“Just because you have big spreadsheets doesn’t mean you have Big Data,” Hayward explains. “It’s not just a dataset that has a thousand data points.” In his role at AIHA, Hayward has worked closely with the Content Portfolio Advisory Group, which identified Big Data as one of AIHA’s research priorities a few years ago. Hayward organized a meeting on Big Data at AIHA’s Falls Church, Va. headquarters in November 2017. The participants at that meeting included representatives from CPAG, the AIHA Computer Applications Committee, the International Safety Equipment Association, NIOSH, software vendors, and technology companies, including Google. The goal of the meeting was to identify opportunities for AIHA to play a leading role in the application of Big Data to industrial hygiene. As was discussed at the meeting, Big Data has several characteristics that differentiate it from regular data. The most important characteristics are known collectively as the “three Vs”: volume, variety, and velocity. Volume is the amount of data being generated in real time; typically, Big Data is measured in terabytes (one terabyte equals 1,000 gigabytes). Variety refers to the types of data; Big Data usually entails many types of data, including images and videos in addition to text and numbers. Velocity is the speed with which the data is generated and processed. Big Data analysis typically involves the collection of vast amounts of data from many sources in real time or near-real time, which is processed and output in a matter of seconds according to predetermined algorithms.  The literature on Big Data identifies at least four other Vs (veracity, value, variability, and viability), but the participants at the AIHA meeting agreed that the three-V model is sufficient for understanding how Big Data might apply to industrial hygiene. Do these characteristics exist for the kinds of data most industrial hygienists have access to today? Hayward doesn’t think so, but he stresses that it won’t be long before they do. “We’re on the cusp of having variety,” Hayward says. “We have some instruments that are able to take data and correlate it to GPS coordinates, which are then manually put on maps or process diagrams. And for years, we’ve been putting noise measurements on unit plot plans. What we haven’t been able to do is combine those processes into one step and then analyze dozens, hundreds, or thousands of data points to form exposure estimates. Right now a lot is still manual, but the instruments we have today are continuing to evolve, with both volume and velocity increasing. Variety still needs to be further developed.” Hayward adds that concerns around the privacy and security of sensitive information need to be a top priority in this discussion before Big Data analysis could be applied across the board to industrial hygiene datasets. Some companies consider exposure data to be medical or personal information. In the U.S., the Health Insurance Portability and Accountability Act of 1996 requires the safeguarding of medical information. Privacy laws in Europe are even more strict. In addition, individual companies likely have internal policies that govern the sharing of personal information and data. Security and privacy need to be factored into any attempt to use Big Data analysis, Hayward says. SIGNALS IN THE NOISE Big Data originally grew out of the efforts of internet companies such as Google, Amazon, and Facebook to monetize vast amounts of data about individuals’ online behaviors. For example, consider someone who needs new shoes. He searches online for local shoe stores, and then he finds an ad for Converse Chuck Taylors in his Facebook feed. Clicking on the ad opens a page on Amazon’s website where he can purchase the shoes. Meanwhile, he is served suggestions for products that other Converse customers bought on Amazon. This is Big Data as marketing: automatic, algorithm-based delivery of the “right” ads at the right time, determined by voluminous data about the online behaviors of similar customers. In recent years, as many kinds of data, including data collected by the federal government, have become available online, the computing tools for discovering signals in the noise have been refined. The same or similar tools that the internet companies use to parse online behaviors are available in “the cloud”—a network of servers hosted on the internet—and can be used for other purposes.  Other companies see potential in harnessing those tools for worker protection. One such company, Corvex, has created an open-license software platform that connects workers’ smart devices to a system of beacons that tracks their location as they move through a facility. According to Corvex’s founder, Joe O’Brien, who attended AIHA’s meeting on Big Data, the Corvex platform is being piloted at a million-square-foot manufacturing facility in Minneapolis. The facility is divided into 32 zones, some with specific requirements for entry. As workers approach a zone, the platform delivers information to their smart device about the safety plan for that zone, as well as the training and personal protective equipment required to be present in that zone. Workers can also take pictures of hazards—a spill, for example—and submit them to the platform, where they join a queue for resolution. The goal is to encourage workers to participate in their own health and safety. “While this platform is being used, it’s collecting and distributing massive amounts of relative data,” O’Brien says. “It alerts the entire work force to potential risks and ongoing warnings. And it allows for a predictive element that can help improve policies and processes.”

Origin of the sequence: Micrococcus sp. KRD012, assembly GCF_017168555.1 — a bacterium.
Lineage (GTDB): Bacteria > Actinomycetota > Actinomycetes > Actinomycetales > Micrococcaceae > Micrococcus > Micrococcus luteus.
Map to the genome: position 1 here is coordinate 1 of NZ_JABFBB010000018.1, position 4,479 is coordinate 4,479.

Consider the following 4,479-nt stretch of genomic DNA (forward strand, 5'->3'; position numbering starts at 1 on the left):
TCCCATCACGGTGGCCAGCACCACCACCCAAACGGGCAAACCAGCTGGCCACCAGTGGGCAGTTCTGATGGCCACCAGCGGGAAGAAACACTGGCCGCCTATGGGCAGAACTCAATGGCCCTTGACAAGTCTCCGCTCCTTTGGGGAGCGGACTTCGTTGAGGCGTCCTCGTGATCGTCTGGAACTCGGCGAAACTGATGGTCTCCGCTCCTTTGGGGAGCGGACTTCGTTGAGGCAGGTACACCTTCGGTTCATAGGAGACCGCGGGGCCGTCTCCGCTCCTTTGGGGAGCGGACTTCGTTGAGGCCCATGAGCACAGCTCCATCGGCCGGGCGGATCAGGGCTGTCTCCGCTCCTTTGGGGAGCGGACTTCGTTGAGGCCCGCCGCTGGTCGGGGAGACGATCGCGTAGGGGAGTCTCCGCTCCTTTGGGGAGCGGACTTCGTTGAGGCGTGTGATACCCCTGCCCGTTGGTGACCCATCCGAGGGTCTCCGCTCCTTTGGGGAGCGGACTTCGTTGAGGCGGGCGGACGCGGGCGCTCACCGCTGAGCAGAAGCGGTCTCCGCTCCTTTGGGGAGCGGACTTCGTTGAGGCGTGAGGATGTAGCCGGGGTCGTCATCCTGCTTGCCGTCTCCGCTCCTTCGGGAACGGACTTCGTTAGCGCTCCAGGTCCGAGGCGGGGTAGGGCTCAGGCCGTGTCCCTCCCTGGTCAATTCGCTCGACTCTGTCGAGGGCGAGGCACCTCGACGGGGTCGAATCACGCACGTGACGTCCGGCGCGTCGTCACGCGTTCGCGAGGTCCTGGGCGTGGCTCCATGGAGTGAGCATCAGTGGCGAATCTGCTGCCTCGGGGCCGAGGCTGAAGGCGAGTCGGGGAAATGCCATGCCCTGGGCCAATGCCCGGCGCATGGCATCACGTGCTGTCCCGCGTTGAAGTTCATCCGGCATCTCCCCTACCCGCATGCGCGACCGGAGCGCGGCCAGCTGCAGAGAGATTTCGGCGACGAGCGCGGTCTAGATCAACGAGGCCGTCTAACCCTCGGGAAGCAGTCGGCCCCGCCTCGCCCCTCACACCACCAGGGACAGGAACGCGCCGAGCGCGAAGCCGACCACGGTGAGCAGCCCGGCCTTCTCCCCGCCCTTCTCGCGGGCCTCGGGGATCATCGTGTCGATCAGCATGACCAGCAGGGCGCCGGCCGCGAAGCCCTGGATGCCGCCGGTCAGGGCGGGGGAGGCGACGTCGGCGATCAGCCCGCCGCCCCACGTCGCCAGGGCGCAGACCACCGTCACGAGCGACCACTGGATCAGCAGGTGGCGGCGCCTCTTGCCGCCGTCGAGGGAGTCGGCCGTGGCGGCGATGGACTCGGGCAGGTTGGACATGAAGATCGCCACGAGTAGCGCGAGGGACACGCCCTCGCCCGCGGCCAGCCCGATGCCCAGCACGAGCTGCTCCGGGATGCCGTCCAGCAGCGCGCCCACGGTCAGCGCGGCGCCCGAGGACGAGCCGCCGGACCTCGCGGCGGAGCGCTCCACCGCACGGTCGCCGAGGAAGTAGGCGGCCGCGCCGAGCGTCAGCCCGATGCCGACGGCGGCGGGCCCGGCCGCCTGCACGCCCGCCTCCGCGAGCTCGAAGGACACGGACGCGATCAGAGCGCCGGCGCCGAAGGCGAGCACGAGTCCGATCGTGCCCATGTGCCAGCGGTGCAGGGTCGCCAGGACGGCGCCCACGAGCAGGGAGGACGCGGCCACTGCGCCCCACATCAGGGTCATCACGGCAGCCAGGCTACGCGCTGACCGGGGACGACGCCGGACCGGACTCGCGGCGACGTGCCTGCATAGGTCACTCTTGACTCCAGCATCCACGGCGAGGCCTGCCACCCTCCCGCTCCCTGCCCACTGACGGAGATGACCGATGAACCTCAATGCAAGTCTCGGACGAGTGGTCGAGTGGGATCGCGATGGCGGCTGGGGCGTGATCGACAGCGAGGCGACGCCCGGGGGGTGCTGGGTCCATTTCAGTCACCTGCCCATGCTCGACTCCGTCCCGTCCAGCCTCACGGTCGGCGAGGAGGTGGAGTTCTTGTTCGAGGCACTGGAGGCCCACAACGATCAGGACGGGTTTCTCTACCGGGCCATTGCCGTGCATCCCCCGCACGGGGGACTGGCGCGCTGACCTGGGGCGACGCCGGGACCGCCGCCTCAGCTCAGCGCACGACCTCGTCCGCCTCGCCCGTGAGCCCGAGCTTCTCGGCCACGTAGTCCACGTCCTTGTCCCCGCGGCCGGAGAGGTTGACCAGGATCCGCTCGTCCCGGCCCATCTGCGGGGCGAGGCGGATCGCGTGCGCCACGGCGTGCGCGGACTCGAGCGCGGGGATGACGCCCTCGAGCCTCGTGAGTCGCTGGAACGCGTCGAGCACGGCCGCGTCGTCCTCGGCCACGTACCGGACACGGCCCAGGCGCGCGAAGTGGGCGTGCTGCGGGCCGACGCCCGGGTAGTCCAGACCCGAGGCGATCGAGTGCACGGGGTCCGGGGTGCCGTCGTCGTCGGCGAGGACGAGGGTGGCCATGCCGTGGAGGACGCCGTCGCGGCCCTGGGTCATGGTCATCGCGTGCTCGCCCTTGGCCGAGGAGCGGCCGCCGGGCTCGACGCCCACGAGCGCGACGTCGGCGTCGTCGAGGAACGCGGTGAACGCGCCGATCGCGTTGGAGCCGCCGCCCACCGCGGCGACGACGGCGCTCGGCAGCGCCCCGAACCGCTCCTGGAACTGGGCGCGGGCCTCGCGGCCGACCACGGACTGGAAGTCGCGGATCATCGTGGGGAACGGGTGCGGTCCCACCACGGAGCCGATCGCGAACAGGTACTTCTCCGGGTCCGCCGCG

The days of connected workplaces, where endless streams of data from machines and monitors feed into software that mashes the numbers together for predictive purposes, appear to be right around the corner.